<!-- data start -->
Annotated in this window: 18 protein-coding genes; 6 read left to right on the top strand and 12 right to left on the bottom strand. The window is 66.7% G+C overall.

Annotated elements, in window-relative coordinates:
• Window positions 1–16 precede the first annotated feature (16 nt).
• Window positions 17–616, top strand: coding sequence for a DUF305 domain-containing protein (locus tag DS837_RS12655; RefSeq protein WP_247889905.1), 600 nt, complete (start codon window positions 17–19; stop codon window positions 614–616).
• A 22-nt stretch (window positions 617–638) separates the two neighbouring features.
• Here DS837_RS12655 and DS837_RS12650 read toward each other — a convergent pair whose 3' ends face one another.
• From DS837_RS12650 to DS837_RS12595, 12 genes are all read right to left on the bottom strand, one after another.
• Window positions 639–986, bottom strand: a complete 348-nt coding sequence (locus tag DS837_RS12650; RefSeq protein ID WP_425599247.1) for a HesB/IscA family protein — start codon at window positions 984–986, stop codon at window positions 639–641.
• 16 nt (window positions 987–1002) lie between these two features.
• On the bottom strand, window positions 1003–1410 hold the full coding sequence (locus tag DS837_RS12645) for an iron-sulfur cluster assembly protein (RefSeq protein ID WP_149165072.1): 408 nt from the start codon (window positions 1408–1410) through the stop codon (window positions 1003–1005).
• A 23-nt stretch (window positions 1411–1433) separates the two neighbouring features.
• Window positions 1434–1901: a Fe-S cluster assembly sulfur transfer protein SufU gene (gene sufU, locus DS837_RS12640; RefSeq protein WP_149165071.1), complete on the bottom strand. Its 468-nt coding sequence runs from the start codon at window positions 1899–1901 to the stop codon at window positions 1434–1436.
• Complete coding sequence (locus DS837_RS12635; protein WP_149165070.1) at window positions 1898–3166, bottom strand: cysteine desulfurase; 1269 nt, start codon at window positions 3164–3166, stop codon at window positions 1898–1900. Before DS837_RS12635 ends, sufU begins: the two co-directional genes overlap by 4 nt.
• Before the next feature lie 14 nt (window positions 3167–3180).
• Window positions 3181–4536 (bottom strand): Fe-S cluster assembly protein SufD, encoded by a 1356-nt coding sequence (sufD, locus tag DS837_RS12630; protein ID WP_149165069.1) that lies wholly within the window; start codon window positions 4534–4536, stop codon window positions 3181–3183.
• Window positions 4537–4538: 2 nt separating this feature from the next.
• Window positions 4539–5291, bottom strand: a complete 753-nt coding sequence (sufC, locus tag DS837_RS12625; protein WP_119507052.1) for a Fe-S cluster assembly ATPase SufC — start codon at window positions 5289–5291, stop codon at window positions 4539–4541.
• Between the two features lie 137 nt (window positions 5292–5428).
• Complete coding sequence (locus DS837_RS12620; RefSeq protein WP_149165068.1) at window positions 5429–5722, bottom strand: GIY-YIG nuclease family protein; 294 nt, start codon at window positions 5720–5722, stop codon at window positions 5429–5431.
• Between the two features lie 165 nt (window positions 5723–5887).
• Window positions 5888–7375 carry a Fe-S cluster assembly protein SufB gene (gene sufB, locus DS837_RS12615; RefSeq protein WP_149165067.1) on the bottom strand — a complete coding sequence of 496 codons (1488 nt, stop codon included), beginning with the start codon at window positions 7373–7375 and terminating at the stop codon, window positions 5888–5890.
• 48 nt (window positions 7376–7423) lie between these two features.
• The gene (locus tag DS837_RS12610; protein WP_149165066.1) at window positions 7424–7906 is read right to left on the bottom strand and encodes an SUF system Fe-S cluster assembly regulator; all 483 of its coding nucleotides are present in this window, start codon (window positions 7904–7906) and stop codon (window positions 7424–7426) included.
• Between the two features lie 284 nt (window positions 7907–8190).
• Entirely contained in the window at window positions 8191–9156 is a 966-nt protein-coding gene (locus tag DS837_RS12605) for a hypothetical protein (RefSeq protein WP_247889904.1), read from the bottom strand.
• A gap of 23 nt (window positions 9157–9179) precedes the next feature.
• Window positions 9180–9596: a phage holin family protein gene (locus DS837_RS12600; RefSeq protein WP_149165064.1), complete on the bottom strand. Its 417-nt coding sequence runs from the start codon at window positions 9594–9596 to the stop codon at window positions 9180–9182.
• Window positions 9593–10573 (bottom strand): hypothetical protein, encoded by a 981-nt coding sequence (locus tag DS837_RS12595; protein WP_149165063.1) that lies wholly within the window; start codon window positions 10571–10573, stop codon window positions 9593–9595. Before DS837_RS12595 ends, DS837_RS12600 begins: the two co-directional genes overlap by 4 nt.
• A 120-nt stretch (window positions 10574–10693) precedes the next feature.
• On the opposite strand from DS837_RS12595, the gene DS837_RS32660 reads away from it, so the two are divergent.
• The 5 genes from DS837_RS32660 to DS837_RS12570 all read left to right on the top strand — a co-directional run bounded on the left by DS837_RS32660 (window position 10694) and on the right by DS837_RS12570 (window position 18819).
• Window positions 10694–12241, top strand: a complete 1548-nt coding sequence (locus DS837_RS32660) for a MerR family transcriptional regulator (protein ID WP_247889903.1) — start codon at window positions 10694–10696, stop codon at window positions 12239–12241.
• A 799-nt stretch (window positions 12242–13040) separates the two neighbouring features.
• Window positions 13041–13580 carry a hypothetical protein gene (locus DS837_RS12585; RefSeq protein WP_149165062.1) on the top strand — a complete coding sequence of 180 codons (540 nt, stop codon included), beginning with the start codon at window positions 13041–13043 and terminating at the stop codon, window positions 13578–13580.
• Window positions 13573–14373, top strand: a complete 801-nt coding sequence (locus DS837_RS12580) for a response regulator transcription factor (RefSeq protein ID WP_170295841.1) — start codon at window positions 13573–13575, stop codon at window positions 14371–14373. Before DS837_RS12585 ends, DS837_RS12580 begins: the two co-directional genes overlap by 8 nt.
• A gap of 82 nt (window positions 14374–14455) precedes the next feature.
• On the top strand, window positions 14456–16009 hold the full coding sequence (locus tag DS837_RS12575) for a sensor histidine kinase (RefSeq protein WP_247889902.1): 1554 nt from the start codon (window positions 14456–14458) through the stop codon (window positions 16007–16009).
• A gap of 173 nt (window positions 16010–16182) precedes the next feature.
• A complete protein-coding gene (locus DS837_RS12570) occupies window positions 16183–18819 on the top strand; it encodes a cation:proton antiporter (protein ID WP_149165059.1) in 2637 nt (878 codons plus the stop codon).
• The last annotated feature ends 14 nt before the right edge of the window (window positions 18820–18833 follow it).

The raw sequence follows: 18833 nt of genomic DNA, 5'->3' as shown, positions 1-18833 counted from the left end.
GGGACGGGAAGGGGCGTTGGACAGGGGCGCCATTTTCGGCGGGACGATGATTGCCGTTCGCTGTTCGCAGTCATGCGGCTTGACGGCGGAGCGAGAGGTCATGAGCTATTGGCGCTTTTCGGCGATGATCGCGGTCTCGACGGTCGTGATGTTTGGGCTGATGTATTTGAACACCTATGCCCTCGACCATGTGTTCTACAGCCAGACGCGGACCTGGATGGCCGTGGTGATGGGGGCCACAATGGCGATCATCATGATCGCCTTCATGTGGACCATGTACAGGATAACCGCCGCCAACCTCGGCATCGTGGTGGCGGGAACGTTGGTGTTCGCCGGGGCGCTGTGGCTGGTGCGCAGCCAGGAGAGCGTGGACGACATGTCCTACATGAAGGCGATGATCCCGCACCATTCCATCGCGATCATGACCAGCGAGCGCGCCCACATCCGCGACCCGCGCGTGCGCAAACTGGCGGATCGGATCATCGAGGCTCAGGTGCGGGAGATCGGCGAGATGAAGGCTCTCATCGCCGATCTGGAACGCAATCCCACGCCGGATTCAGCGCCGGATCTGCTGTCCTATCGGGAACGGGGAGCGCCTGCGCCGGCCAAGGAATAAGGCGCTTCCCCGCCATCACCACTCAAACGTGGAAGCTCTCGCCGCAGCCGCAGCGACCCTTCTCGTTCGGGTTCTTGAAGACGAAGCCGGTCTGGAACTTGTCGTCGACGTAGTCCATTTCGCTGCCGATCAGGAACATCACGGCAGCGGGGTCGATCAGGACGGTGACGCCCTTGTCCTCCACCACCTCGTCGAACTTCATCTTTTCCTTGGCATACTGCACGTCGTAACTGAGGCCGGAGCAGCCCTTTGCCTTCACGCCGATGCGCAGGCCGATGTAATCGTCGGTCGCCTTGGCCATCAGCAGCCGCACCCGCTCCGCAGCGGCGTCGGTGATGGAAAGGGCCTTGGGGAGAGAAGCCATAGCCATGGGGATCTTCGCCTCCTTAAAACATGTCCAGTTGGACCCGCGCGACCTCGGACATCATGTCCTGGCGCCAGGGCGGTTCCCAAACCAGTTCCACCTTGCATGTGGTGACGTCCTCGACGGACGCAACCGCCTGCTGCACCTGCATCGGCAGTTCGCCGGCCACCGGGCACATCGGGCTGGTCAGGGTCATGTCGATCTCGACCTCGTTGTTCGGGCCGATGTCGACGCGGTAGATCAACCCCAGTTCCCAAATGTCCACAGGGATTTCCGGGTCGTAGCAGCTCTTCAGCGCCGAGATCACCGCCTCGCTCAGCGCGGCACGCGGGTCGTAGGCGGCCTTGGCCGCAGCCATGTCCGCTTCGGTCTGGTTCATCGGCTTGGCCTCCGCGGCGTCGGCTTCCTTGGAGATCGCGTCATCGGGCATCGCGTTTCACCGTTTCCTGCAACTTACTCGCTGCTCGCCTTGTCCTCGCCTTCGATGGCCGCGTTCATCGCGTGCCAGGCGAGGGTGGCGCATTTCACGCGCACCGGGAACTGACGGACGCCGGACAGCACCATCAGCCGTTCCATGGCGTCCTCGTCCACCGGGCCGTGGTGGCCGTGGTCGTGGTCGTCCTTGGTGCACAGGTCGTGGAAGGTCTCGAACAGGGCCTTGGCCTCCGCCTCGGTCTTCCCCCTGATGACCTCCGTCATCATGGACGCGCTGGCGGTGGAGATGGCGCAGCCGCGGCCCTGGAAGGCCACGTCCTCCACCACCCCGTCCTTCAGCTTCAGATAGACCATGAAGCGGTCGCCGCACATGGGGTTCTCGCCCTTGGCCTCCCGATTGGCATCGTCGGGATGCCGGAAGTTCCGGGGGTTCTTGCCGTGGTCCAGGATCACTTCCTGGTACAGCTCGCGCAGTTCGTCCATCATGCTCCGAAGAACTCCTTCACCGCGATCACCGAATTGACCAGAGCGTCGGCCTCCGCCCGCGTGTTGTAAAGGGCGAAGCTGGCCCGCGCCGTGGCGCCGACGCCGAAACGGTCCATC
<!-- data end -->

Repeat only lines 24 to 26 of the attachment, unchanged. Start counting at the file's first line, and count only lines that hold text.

• Between the two features lie 284 nt (window positions 7907–8190).
• Entirely contained in the window at window positions 8191–9156 is a 966-nt protein-coding gene (locus tag DS837_RS12605) for a hypothetical protein (RefSeq protein WP_247889904.1), read from the bottom strand.
• A gap of 23 nt (window positions 9157–9179) precedes the next feature.